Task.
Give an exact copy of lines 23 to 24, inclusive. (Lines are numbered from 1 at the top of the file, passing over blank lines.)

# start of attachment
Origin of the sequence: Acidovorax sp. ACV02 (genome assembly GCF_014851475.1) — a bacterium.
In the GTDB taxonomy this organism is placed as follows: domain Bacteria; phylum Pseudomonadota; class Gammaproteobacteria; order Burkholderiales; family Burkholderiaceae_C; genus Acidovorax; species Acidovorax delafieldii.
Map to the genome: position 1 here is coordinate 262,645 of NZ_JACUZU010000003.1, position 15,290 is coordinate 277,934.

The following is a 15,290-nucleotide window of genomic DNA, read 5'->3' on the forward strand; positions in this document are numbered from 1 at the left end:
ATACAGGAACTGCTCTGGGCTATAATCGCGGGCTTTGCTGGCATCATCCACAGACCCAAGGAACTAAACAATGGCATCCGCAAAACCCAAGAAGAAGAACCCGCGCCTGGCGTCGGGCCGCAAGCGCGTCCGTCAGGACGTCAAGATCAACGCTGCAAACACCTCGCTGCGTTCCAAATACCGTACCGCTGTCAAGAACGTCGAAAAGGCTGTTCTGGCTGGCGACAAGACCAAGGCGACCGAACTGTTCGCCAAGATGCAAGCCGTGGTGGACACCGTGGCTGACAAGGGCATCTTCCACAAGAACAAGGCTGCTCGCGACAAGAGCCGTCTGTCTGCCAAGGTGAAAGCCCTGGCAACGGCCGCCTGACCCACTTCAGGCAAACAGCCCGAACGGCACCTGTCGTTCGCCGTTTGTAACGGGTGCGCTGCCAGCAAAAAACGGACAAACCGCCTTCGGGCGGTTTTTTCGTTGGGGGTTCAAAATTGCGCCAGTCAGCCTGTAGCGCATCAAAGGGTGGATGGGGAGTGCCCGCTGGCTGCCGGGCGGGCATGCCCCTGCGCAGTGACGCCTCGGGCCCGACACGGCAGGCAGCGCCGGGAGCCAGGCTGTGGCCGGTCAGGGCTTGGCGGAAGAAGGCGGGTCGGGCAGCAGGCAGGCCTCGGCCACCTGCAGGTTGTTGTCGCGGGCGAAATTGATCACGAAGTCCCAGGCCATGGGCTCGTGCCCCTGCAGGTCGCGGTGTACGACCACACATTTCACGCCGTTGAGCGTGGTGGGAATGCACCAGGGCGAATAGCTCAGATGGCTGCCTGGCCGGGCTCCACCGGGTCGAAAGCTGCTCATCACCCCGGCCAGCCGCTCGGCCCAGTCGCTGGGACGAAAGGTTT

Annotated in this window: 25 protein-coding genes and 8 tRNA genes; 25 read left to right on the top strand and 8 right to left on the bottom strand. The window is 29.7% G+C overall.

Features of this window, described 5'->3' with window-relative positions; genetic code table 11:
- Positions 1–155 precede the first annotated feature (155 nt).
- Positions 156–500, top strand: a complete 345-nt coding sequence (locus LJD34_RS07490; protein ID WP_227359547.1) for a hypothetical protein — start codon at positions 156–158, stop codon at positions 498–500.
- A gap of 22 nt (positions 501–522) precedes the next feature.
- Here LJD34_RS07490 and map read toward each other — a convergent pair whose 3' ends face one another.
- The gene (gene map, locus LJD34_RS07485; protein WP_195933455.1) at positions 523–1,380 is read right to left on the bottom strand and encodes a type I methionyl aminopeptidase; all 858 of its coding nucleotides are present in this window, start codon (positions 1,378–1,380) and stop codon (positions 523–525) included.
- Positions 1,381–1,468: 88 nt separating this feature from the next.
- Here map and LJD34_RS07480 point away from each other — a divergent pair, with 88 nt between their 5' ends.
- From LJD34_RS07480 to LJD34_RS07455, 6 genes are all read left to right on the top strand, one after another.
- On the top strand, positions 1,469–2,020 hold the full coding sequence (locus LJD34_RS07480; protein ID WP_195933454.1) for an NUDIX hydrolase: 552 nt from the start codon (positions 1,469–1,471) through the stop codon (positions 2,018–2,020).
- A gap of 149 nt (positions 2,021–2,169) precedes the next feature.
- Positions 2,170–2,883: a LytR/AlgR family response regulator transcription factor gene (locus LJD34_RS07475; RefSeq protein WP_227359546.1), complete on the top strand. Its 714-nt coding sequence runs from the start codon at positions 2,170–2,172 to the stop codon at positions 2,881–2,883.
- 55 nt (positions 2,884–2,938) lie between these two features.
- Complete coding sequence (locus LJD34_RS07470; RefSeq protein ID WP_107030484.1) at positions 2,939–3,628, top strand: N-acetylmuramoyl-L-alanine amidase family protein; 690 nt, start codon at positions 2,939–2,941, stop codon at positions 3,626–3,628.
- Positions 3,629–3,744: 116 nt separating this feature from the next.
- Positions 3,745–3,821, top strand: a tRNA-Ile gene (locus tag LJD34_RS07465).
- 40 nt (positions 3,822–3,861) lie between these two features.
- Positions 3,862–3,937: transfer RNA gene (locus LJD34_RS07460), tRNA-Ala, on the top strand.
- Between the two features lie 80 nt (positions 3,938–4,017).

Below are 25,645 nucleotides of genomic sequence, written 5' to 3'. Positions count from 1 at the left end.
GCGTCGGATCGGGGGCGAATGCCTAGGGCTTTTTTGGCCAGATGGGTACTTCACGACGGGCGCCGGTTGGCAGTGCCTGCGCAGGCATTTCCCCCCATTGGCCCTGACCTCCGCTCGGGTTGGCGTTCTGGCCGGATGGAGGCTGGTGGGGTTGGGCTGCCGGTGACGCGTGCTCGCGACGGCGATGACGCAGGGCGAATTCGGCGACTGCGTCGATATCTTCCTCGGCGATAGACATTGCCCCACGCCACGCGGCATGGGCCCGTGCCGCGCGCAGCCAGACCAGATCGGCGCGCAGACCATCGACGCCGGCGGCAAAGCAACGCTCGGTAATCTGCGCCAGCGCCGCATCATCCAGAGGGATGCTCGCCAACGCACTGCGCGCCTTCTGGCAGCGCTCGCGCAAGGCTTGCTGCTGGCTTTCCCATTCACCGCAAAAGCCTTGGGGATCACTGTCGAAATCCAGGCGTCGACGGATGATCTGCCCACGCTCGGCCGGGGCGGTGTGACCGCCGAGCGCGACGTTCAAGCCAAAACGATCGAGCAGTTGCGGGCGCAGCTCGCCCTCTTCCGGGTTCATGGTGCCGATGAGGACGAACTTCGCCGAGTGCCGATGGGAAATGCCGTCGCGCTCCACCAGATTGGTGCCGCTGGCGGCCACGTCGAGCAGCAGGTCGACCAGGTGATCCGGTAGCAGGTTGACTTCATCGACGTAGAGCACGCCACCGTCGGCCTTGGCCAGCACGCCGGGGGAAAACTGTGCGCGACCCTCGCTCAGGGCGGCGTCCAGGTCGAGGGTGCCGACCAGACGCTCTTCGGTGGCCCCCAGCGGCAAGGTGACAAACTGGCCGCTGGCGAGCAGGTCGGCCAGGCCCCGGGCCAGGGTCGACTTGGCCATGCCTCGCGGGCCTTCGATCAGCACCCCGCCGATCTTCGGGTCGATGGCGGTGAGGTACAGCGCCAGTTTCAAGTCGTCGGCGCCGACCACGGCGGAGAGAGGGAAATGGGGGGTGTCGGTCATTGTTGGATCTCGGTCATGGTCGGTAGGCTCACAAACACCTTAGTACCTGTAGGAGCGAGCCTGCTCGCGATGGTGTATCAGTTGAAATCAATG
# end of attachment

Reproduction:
- 40 nt (positions 3,822–3,861) lie between these two features.
- Positions 3,862–3,937: transfer RNA gene (locus LJD34_RS07460), tRNA-Ala, on the top strand.